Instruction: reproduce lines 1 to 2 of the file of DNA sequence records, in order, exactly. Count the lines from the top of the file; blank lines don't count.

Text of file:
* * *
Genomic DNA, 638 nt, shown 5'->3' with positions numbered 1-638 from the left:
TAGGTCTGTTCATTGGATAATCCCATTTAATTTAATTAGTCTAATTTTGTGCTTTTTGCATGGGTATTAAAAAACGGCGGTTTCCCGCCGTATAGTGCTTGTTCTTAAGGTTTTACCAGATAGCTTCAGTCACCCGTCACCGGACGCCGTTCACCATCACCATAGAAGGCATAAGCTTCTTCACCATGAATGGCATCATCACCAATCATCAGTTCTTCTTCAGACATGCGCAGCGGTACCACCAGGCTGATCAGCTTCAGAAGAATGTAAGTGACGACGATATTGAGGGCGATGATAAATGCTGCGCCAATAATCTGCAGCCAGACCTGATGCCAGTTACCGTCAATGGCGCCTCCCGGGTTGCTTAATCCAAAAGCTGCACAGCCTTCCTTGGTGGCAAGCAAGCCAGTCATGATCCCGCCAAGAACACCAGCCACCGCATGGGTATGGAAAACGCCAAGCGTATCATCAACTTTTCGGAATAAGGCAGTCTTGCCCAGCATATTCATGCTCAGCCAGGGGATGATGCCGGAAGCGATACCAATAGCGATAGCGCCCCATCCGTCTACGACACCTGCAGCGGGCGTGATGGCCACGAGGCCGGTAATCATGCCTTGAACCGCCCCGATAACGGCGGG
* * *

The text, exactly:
Genomic DNA, 638 nt, shown 5'->3' with positions numbered 1-638 from the left:
TAGGTCTGTTCATTGGATAATCCCATTTAATTTAATTAGTCTAATTTTGTGCTTTTTGCATGGGTATTAAAAAACGGCGGTTTCCCGCCGTATAGTGCTTGTTCTTAAGGTTTTACCAGATAGCTTCAGTCACCCGTCACCGGACGCCGTTCACCATCACCATAGAAGGCATAAGCTTCTTCACCATGAATGGCATCATCACCAATCATCAGTTCTTCTTCAGACATGCGCAGCGGTACCACCAGGCTGATCAGCTTCAGAAGAATGTAAGTGACGACGATATTGAGGGCGATGATAAATGCTGCGCCAATAATCTGCAGCCAGACCTGATGCCAGTTACCGTCAATGGCGCCTCCCGGGTTGCTTAATCCAAAAGCTGCACAGCCTTCCTTGGTGGCAAGCAAGCCAGTCATGATCCCGCCAAGAACACCAGCCACCGCATGGGTATGGAAAACGCCAAGCGTATCATCAACTTTTCGGAATAAGGCAGTCTTGCCCAGCATATTCATGCTCAGCCAGGGGATGATGCCGGAAGCGATACCAATAGCGATAGCGCCCCATCCGTCTACGACACCTGCAGCGGGCGTGATGGCCACGAGGCCGGTAATCATGCCTTGAACCGCCCCGATAACGGCGGG